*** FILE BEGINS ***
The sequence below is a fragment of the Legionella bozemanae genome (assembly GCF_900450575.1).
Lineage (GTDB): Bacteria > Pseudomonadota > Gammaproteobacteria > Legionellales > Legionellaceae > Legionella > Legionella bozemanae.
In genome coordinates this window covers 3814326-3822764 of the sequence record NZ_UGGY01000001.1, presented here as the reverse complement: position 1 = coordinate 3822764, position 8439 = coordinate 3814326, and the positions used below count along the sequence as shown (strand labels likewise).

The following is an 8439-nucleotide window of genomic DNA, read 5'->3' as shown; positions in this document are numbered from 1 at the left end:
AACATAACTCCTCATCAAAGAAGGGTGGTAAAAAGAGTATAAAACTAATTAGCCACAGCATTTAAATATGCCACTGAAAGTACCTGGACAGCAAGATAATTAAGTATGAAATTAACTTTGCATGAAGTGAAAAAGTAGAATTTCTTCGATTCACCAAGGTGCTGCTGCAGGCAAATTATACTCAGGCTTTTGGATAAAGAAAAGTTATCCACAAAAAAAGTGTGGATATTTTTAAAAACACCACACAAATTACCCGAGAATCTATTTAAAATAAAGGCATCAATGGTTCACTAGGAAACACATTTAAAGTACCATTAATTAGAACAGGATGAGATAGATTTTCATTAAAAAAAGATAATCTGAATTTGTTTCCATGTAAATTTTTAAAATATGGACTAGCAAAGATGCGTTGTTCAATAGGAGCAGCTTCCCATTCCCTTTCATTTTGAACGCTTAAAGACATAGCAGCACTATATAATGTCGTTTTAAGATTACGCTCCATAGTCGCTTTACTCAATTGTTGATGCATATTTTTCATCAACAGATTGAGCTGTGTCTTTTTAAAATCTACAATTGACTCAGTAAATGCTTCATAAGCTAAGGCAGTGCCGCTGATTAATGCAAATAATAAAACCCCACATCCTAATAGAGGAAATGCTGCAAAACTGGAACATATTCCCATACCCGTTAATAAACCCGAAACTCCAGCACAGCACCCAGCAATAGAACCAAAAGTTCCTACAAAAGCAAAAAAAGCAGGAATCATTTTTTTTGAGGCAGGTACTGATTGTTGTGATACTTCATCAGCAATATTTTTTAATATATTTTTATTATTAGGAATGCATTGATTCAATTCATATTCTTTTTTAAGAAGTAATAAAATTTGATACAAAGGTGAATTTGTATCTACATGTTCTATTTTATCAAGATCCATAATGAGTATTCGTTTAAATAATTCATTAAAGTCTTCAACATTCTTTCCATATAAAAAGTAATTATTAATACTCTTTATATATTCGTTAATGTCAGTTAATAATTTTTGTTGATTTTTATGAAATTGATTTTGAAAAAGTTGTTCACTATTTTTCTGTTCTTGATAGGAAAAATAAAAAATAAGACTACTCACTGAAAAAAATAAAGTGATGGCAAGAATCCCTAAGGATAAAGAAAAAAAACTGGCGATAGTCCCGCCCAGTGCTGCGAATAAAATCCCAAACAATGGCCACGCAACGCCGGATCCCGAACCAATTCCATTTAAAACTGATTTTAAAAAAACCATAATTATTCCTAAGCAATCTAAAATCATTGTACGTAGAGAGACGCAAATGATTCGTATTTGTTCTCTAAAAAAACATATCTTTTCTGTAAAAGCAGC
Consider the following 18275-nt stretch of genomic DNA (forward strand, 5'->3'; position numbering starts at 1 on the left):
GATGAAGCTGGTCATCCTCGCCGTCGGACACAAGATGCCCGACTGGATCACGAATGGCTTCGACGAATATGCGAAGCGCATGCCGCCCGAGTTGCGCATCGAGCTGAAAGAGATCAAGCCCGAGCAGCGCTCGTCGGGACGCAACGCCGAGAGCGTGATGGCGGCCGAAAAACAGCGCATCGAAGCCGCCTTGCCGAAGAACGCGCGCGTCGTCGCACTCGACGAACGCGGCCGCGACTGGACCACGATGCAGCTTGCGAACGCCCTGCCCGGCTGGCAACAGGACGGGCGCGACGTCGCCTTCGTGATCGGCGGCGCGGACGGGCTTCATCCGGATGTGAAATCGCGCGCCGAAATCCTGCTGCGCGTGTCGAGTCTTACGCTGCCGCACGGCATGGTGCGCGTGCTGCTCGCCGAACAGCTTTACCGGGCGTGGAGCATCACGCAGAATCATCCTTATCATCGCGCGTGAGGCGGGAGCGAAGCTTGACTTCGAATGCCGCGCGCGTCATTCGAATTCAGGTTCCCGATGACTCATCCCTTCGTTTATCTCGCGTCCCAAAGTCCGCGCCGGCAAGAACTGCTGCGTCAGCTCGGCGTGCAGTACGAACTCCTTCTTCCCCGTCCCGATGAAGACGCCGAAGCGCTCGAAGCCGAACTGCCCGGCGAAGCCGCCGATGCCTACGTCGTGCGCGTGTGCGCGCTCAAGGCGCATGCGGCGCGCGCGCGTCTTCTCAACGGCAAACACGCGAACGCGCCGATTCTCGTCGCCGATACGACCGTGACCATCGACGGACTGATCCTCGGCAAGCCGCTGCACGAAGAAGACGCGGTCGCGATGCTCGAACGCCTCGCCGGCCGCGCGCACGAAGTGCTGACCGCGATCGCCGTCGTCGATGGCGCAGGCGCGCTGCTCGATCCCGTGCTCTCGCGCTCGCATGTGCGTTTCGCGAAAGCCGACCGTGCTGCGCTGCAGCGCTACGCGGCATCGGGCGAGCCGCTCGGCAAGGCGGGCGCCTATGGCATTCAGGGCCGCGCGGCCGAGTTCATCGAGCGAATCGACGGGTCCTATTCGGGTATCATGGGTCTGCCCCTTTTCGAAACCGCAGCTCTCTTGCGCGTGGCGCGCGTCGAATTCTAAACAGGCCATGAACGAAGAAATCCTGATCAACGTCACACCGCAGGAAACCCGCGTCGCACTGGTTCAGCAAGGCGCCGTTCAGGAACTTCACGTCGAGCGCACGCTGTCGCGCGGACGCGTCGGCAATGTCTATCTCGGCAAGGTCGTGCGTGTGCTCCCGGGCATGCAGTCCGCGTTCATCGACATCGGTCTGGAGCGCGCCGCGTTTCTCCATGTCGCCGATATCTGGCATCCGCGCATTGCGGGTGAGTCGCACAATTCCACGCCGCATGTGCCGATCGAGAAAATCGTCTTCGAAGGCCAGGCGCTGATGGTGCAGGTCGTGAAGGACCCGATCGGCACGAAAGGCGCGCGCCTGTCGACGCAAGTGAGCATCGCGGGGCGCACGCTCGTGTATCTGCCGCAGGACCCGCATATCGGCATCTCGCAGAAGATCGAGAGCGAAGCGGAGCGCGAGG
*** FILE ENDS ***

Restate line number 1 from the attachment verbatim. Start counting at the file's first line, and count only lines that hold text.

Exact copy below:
The sequence below is a fragment of the Legionella bozemanae genome (assembly GCF_900450575.1).